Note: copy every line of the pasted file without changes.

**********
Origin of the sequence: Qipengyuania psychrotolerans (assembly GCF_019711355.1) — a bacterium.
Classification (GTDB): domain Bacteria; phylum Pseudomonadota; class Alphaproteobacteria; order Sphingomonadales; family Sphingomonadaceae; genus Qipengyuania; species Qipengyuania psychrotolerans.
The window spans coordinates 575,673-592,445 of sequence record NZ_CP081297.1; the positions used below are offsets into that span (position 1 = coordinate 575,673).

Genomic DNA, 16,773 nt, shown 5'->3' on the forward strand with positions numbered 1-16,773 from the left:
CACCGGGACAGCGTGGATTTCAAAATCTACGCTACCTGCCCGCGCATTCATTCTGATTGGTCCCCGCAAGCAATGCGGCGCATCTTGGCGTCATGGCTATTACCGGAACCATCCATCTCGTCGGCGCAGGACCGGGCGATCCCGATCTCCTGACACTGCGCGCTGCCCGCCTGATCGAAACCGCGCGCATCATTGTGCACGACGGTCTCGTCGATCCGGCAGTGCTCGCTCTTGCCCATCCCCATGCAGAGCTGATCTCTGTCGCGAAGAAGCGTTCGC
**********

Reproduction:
Origin of the sequence: Qipengyuania psychrotolerans (assembly GCF_019711355.1) — a bacterium.
Classification (GTDB): domain Bacteria; phylum Pseudomonadota; class Alphaproteobacteria; order Sphingomonadales; family Sphingomonadaceae; genus Qipengyuania; species Qipengyuania psychrotolerans.
The window spans coordinates 575,673-592,445 of sequence record NZ_CP081297.1; the positions used below are offsets into that span (position 1 = coordinate 575,673).

Genomic DNA, 16,773 nt, shown 5'->3' on the forward strand with positions numbered 1-16,773 from the left:
CACCGGGACAGCGTGGATTTCAAAATCTACGCTACCTGCCCGCGCATTCATTCTGATTGGTCCCCGCAAGCAATGCGGCGCATCTTGGCGTCATGGCTATTACCGGAACCATCCATCTCGTCGGCGCAGGACCGGGCGATCCCGATCTCCTGACACTGCGCGCTGCCCGCCTGATCGAAACCGCGCGCATCATTGTGCACGACGGTCTCGTCGATCCGGCAGTGCTCGCTCTTGCCCATCCCCATGCAGAGCTGATCTCTGTCGCGAAGAAGCGTTCGC